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Re: using a spindle encoder w/ Mach 3
« Reply #10 on: January 21, 2008, 04:09:25 PM »
a lot of commercial rotary encoders have an index pulse(one pulse/rev) that is used for synchronization, look at the label and search google for wire colours
Friedrich
Re: using a spindle encoder w/ Mach 3
« Reply #11 on: January 21, 2008, 05:39:54 PM »
I have an older DOS-based cnc lathe that I'm looking to upgrade to Mach 3 using my existing g100/mach3 setup. The lathe uses a KVM style spindle motor controller and so I was planning on using the digispeed XL board, however, the spindle uses an encoder (see attached image) and I'm trying to find out how I might be able to take advantage of the existing encoder arrangement by configuring mach rather than swapping it out for a pulse generating indexer, etc...

 Can this be accomplished with the g100 and mach combined or can mach even be configured to at all to take advantage of a spindle encoder like this one?

 Thanks!!






Hi,

Does the encoder you have contain an index pulse output? A lot do. If so you could use that.

Cheers,

Peter.
----------------------------------------------------
Homann Designs
http://www.homanndesigns.com
email: peter at homanndesigns.com
Re: using a spindle encoder w/ Mach 3
« Reply #12 on: January 21, 2008, 06:12:21 PM »
 Yes, the encoder outputs a separate indexing (Z) channel that pulses at 1 ppr. I have the wiring diagram available for the encoder so it's not a problem to hook it up for a test. However, I'm trying to determine the output voltage before I attempt that. It appears to be 5v but I'm being cautious and waiting for verification before I proceed cause I don't want to risk frying my Grex.  :'(

 Hood thinks the pulse from the indexing channel may be too short for mach to read through the parallel port (as he mentioned above) so I'm going to check into running it through the grex/ethernet port and see if that might help. If that doesn't cut it then I might have to find an alternative.

 On the subject of the smoothstepper; does anyone know how many drives/axis it can support?

Re: using a spindle encoder w/ Mach 3
« Reply #13 on: January 21, 2008, 06:38:56 PM »
Hi,

Yes, you could be right, and you may need to go to a single pulse encoder. Have you seen the engineering notes for hooking sensors to the DigiSpeed-XL?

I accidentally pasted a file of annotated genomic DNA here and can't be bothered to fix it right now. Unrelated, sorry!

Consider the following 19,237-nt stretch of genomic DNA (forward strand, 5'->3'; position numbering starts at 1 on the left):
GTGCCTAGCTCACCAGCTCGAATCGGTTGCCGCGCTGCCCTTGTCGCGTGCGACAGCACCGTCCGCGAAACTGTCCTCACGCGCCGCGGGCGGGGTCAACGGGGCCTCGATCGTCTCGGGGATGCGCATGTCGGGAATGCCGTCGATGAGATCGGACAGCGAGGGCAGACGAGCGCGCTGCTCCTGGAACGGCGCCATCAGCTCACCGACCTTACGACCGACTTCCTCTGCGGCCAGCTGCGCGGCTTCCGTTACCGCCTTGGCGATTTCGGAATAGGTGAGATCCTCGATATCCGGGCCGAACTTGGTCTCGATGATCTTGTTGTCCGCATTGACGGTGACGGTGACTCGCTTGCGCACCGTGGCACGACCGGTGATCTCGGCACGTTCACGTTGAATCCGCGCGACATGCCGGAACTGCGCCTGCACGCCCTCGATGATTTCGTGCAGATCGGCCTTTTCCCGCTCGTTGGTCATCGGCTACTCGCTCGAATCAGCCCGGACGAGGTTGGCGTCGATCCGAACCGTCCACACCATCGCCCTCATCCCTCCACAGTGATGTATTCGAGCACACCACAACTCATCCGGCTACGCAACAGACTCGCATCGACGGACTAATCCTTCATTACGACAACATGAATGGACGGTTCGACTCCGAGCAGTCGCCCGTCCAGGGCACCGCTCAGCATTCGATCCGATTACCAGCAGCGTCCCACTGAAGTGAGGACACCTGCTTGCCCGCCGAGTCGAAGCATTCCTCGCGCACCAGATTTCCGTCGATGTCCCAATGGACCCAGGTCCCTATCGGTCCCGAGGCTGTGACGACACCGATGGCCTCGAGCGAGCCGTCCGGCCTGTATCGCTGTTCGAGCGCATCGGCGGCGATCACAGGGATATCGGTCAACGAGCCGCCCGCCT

The DigiSpeed-XL has signal conditioning circuitry to allow the use of very simple opto-interrupters;

http://www.homanndesigns.com/EN001.pdf
http://www.homanndesigns.com/EN002.pdf

Also, as far as I understand, the Smoothstepper can control 6 axis.

Cheers,

Peter.
« Last Edit: January 21, 2008, 06:40:36 PM by phomann »
----------------------------------------------------
Homann Designs
http://www.homanndesigns.com
email: peter at homanndesigns.com
Re: using a spindle encoder w/ Mach 3
« Reply #14 on: January 22, 2008, 04:03:33 PM »
 I hadn't seen those engineer's notes for the digispeed although I've already read the manual. Thanks for the info Peter... I appreciate that!
Re: using a spindle encoder w/ Mach 3
« Reply #15 on: January 26, 2008, 08:20:29 PM »
 I was told by the manufacturer that the encoder is designed to run at 5V (and only 5V) for both input and output. He also mentioned that the lathe was originally setup to use only the A and Z channels of the encoder; where the A channel (60ppr) was used for speed control and the Z channel (1 ppr) was used threading.

 
Arduino Diecimilia baord??
« Reply #16 on: January 29, 2008, 04:46:46 PM »
 Has anyone tried using one of these Arduino usb microcontroller boards:

http://www.arduino.cc/en/Main/ArduinoBoardDiecimila

 I should be able to easily program it to have the short pulse that's generated by the encoder trigger a delay or another signal of greater length so that mach can then read it. It's $35 so it would be overkill for this app however it includes 14 digital input/outputs (6 of which can be used as PWM outputs) and 6 analog inputs so it could prove worth the investment.

 Anyone have any experience with one of these boards?

vmax549

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Re: using a spindle encoder w/ Mach 3
« Reply #17 on: February 03, 2008, 03:59:48 PM »
If you are planning on using the encoder setup in the picture to also be a timing signal I see a BIG problem.

THe drive motor is not using a timing belt to drive the spindle. IF it slips(and it will) the spindle will be OUT of synch. With that setup you will need to use a signal that is timed to the spindle itself.

It apperars that the encoder is there JUST to help control motor speeds.

(;-) TP
Re: using a spindle encoder w/ Mach 3
« Reply #18 on: February 03, 2008, 08:22:26 PM »
 I'm not sure I completely understand what you mean. I realize that the motor is not using a timing belt to drive the spindle, however, the encoder is attached to the spindle shaft and not the motor shaft so it is getting it's reading directly from the spindle - not from the motor. I don't see how this would be a problem, maybe you can you explain?

 My understanding of the original encoder setup is that the 60 ppr (A) channel was used to measure speed and the 1 ppr indexing (Z) channel was used for spindle positioning (threading). The B phase was apparently bypassed altogether.

vmax549

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Re: using a spindle encoder w/ Mach 3
« Reply #19 on: February 03, 2008, 09:57:09 PM »
OOPS MY mistake it looked to me like what is the spindle housing looked to be the drive motor.

Sorry (;-) TP